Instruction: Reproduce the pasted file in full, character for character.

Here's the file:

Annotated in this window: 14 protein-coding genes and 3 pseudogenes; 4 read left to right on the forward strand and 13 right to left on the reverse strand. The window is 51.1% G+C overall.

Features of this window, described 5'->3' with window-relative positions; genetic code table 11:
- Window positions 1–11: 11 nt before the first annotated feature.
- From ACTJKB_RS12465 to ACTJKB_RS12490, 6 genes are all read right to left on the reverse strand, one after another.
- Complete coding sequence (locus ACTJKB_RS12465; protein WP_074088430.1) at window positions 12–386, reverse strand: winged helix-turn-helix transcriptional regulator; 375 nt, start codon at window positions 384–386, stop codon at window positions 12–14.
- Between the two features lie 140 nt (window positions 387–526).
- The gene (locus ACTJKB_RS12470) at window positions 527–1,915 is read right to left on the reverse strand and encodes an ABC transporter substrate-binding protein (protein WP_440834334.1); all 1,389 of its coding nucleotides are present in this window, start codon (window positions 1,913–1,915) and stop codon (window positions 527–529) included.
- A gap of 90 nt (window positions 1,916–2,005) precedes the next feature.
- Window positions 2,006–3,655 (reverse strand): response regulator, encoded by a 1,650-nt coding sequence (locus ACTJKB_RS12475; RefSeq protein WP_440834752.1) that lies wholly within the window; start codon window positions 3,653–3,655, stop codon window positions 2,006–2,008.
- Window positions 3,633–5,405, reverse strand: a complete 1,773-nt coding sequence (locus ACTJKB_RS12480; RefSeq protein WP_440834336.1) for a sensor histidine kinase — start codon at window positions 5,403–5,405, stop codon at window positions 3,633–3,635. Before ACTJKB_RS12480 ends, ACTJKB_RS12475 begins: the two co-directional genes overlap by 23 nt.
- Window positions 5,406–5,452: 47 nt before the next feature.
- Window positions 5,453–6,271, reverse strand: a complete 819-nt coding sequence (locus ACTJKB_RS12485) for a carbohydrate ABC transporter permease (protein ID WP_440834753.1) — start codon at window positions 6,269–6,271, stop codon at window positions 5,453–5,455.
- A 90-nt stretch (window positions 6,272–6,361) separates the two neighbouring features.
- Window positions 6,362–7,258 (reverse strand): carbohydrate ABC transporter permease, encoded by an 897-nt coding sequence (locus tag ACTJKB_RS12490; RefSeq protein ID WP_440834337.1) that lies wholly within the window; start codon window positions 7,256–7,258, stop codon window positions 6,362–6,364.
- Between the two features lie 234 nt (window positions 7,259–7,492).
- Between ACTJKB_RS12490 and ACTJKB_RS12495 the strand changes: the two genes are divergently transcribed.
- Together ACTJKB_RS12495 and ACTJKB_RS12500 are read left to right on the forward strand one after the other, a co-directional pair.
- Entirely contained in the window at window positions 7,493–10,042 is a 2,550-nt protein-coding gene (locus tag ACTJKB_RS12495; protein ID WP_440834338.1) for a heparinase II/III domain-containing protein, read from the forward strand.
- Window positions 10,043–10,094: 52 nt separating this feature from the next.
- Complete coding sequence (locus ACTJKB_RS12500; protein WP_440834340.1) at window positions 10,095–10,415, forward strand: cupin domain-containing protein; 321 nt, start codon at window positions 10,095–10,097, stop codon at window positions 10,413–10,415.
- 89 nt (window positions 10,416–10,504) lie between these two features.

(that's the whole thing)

Annotated in this window: 14 protein-coding genes and 3 pseudogenes; 4 read left to right on the forward strand and 13 right to left on the reverse strand. The window is 51.1% G+C overall.

Features of this window, described 5'->3' with window-relative positions; genetic code table 11:
- Window positions 1–11: 11 nt before the first annotated feature.
- From ACTJKB_RS12465 to ACTJKB_RS12490, 6 genes are all read right to left on the reverse strand, one after another.
- Complete coding sequence (locus ACTJKB_RS12465; protein WP_074088430.1) at window positions 12–386, reverse strand: winged helix-turn-helix transcriptional regulator; 375 nt, start codon at window positions 384–386, stop codon at window positions 12–14.
- Between the two features lie 140 nt (window positions 387–526).
- The gene (locus ACTJKB_RS12470) at window positions 527–1,915 is read right to left on the reverse strand and encodes an ABC transporter substrate-binding protein (protein WP_440834334.1); all 1,389 of its coding nucleotides are present in this window, start codon (window positions 1,913–1,915) and stop codon (window positions 527–529) included.
- A gap of 90 nt (window positions 1,916–2,005) precedes the next feature.
- Window positions 2,006–3,655 (reverse strand): response regulator, encoded by a 1,650-nt coding sequence (locus ACTJKB_RS12475; RefSeq protein WP_440834752.1) that lies wholly within the window; start codon window positions 3,653–3,655, stop codon window positions 2,006–2,008.
- Window positions 3,633–5,405, reverse strand: a complete 1,773-nt coding sequence (locus ACTJKB_RS12480; RefSeq protein WP_440834336.1) for a sensor histidine kinase — start codon at window positions 5,403–5,405, stop codon at window positions 3,633–3,635. Before ACTJKB_RS12480 ends, ACTJKB_RS12475 begins: the two co-directional genes overlap by 23 nt.
- Window positions 5,406–5,452: 47 nt before the next feature.
- Window positions 5,453–6,271, reverse strand: a complete 819-nt coding sequence (locus ACTJKB_RS12485) for a carbohydrate ABC transporter permease (protein ID WP_440834753.1) — start codon at window positions 6,269–6,271, stop codon at window positions 5,453–5,455.
- A 90-nt stretch (window positions 6,272–6,361) separates the two neighbouring features.
- Window positions 6,362–7,258 (reverse strand): carbohydrate ABC transporter permease, encoded by an 897-nt coding sequence (locus tag ACTJKB_RS12490; RefSeq protein ID WP_440834337.1) that lies wholly within the window; start codon window positions 7,256–7,258, stop codon window positions 6,362–6,364.
- Between the two features lie 234 nt (window positions 7,259–7,492).
- Between ACTJKB_RS12490 and ACTJKB_RS12495 the strand changes: the two genes are divergently transcribed.
- Together ACTJKB_RS12495 and ACTJKB_RS12500 are read left to right on the forward strand one after the other, a co-directional pair.
- Entirely contained in the window at window positions 7,493–10,042 is a 2,550-nt protein-coding gene (locus tag ACTJKB_RS12495; protein ID WP_440834338.1) for a heparinase II/III domain-containing protein, read from the forward strand.
- Window positions 10,043–10,094: 52 nt separating this feature from the next.
- Complete coding sequence (locus ACTJKB_RS12500; protein WP_440834340.1) at window positions 10,095–10,415, forward strand: cupin domain-containing protein; 321 nt, start codon at window positions 10,095–10,097, stop codon at window positions 10,413–10,415.
- 89 nt (window positions 10,416–10,504) lie between these two features.